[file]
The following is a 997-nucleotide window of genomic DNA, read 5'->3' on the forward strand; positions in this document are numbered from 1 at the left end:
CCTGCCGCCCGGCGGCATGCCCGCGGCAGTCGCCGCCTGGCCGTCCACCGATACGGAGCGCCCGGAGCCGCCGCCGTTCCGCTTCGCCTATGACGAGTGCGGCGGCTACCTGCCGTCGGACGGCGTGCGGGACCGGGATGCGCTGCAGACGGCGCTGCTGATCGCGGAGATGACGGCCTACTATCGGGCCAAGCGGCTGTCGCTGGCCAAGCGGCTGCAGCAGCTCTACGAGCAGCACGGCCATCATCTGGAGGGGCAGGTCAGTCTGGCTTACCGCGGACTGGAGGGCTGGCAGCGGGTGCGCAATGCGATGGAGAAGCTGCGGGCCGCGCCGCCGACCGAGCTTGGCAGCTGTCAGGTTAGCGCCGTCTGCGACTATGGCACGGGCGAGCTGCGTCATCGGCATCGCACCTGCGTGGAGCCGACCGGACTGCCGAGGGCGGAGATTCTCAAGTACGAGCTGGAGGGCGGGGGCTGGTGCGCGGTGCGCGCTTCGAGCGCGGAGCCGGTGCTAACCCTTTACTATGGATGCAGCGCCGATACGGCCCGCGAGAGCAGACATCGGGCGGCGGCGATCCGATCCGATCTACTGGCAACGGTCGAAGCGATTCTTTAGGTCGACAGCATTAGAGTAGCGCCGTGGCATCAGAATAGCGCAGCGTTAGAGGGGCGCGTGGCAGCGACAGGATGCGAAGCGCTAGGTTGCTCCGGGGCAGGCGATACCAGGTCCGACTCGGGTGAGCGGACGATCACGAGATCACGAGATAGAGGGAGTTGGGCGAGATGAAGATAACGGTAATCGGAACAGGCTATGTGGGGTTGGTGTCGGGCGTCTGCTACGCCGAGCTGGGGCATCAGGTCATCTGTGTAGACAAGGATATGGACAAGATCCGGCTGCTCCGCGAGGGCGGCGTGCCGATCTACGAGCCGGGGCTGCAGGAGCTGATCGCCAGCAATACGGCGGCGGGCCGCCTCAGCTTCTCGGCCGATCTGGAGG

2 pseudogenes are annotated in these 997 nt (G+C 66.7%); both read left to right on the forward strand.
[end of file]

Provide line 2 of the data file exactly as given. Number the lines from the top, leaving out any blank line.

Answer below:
CCTGCCGCCCGGCGGCATGCCCGCGGCAGTCGCCGCCTGGCCGTCCACCGATACGGAGCGCCCGGAGCCGCCGCCGTTCCGCTTCGCCTATGACGAGTGCGGCGGCTACCTGCCGTCGGACGGCGTGCGGGACCGGGATGCGCTGCAGACGGCGCTGCTGATCGCGGAGATGACGGCCTACTATCGGGCCAAGCGGCTGTCGCTGGCCAAGCGGCTGCAGCAGCTCTACGAGCAGCACGGCCATCATCTGGAGGGGCAGGTCAGTCTGGCTTACCGCGGACTGGAGGGCTGGCAGCGGGTGCGCAATGCGATGGAGAAGCTGCGGGCCGCGCCGCCGACCGAGCTTGGCAGCTGTCAGGTTAGCGCCGTCTGCGACTATGGCACGGGCGAGCTGCGTCATCGGCATCGCACCTGCGTGGAGCCGACCGGACTGCCGAGGGCGGAGATTCTCAAGTACGAGCTGGAGGGCGGGGGCTGGTGCGCGGTGCGCGCTTCGAGCGCGGAGCCGGTGCTAACCCTTTACTATGGATGCAGCGCCGATACGGCCCGCGAGAGCAGACATCGGGCGGCGGCGATCCGATCCGATCTACTGGCAACGGTCGAAGCGATTCTTTAGGTCGACAGCATTAGAGTAGCGCCGTGGCATCAGAATAGCGCAGCGTTAGAGGGGCGCGTGGCAGCGACAGGATGCGAAGCGCTAGGTTGCTCCGGGGCAGGCGATACCAGGTCCGACTCGGGTGAGCGGACGATCACGAGATCACGAGATAGAGGGAGTTGGGCGAGATGAAGATAACGGTAATCGGAACAGGCTATGTGGGGTTGGTGTCGGGCGTCTGCTACGCCGAGCTGGGGCATCAGGTCATCTGTGTAGACAAGGATATGGACAAGATCCGGCTGCTCCGCGAGGGCGGCGTGCCGATCTACGAGCCGGGGCTGCAGGAGCTGATCGCCAGCAATACGGCGGCGGGCCGCCTCAGCTTCTCGGCCGATCTGGAGG